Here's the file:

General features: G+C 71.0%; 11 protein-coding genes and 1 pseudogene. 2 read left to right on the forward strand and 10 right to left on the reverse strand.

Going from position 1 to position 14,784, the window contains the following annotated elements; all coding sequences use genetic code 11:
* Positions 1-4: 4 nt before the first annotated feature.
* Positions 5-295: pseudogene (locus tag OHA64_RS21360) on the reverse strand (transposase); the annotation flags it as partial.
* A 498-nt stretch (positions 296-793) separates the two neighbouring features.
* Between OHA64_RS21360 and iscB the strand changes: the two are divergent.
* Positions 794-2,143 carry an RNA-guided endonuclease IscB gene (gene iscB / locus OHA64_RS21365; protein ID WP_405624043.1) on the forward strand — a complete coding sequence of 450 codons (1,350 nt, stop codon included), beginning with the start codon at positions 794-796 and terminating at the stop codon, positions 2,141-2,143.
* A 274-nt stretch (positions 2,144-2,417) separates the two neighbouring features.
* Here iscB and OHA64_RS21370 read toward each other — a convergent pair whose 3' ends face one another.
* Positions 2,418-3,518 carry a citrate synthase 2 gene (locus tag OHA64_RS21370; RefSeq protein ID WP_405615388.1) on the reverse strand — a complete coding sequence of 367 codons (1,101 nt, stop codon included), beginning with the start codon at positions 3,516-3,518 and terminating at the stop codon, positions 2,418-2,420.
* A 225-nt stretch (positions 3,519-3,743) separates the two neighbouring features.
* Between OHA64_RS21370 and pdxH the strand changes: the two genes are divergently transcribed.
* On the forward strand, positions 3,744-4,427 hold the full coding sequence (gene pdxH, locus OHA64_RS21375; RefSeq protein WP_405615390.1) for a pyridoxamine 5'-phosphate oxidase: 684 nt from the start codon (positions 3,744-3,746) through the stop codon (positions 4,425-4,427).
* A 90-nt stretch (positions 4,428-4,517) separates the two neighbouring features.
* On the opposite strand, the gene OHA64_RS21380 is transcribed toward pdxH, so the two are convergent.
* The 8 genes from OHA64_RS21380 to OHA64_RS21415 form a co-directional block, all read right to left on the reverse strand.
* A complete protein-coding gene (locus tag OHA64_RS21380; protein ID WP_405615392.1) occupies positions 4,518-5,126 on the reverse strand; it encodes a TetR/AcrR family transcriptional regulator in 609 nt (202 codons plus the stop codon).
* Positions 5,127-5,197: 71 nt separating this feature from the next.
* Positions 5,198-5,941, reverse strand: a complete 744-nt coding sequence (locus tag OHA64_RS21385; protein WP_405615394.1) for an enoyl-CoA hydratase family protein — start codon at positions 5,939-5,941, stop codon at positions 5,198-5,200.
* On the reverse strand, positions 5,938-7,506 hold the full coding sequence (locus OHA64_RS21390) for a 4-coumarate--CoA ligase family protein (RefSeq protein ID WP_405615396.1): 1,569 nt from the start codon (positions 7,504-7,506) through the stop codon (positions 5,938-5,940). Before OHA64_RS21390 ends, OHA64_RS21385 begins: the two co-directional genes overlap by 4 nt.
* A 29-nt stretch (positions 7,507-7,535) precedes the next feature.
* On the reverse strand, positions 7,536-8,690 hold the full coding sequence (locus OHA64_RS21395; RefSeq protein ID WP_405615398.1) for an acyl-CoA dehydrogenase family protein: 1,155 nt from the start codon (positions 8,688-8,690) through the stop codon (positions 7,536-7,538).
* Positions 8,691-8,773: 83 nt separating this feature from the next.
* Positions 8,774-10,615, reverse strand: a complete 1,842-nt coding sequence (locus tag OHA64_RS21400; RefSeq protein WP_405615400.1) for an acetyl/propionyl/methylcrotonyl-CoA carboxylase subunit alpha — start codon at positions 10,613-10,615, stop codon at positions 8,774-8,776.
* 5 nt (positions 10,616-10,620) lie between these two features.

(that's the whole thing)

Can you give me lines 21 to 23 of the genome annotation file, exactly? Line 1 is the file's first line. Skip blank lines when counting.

* A 29-nt stretch (positions 7,507-7,535) precedes the next feature.
* On the reverse strand, positions 7,536-8,690 hold the full coding sequence (locus OHA64_RS21395; RefSeq protein ID WP_405615398.1) for an acyl-CoA dehydrogenase family protein: 1,155 nt from the start codon (positions 8,688-8,690) through the stop codon (positions 7,536-7,538).
* Positions 8,691-8,773: 83 nt separating this feature from the next.